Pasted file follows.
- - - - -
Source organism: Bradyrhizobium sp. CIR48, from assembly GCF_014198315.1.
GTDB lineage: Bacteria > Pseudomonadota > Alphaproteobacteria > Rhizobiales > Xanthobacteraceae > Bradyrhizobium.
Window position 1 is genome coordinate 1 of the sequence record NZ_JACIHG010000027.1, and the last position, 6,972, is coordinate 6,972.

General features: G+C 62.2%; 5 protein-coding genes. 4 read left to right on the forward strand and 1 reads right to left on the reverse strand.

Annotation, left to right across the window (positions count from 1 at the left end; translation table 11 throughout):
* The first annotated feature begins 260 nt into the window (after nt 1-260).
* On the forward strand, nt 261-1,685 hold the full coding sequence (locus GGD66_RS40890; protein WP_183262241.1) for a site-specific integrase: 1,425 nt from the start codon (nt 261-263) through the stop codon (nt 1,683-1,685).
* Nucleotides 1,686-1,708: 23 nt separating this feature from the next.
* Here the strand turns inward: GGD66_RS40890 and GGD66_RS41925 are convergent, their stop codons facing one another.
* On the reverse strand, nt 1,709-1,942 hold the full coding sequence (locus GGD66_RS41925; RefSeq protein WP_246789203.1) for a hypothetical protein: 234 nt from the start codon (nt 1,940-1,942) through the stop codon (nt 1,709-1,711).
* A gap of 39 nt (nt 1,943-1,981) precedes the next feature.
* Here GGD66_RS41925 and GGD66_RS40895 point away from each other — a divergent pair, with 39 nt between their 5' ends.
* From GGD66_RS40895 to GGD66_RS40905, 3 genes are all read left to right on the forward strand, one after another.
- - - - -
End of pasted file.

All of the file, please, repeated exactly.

Source organism: Bradyrhizobium sp. CIR48, from assembly GCF_014198315.1.
GTDB lineage: Bacteria > Pseudomonadota > Alphaproteobacteria > Rhizobiales > Xanthobacteraceae > Bradyrhizobium.
Window position 1 is genome coordinate 1 of the sequence record NZ_JACIHG010000027.1, and the last position, 6,972, is coordinate 6,972.

General features: G+C 62.2%; 5 protein-coding genes. 4 read left to right on the forward strand and 1 reads right to left on the reverse strand.

Annotation, left to right across the window (positions count from 1 at the left end; translation table 11 throughout):
* The first annotated feature begins 260 nt into the window (after nt 1-260).
* On the forward strand, nt 261-1,685 hold the full coding sequence (locus GGD66_RS40890; protein WP_183262241.1) for a site-specific integrase: 1,425 nt from the start codon (nt 261-263) through the stop codon (nt 1,683-1,685).
* Nucleotides 1,686-1,708: 23 nt separating this feature from the next.
* Here the strand turns inward: GGD66_RS40890 and GGD66_RS41925 are convergent, their stop codons facing one another.
* On the reverse strand, nt 1,709-1,942 hold the full coding sequence (locus GGD66_RS41925; RefSeq protein WP_246789203.1) for a hypothetical protein: 234 nt from the start codon (nt 1,940-1,942) through the stop codon (nt 1,709-1,711).
* A gap of 39 nt (nt 1,943-1,981) precedes the next feature.
* Here GGD66_RS41925 and GGD66_RS40895 point away from each other — a divergent pair, with 39 nt between their 5' ends.
* From GGD66_RS40895 to GGD66_RS40905, 3 genes are all read left to right on the forward strand, one after another.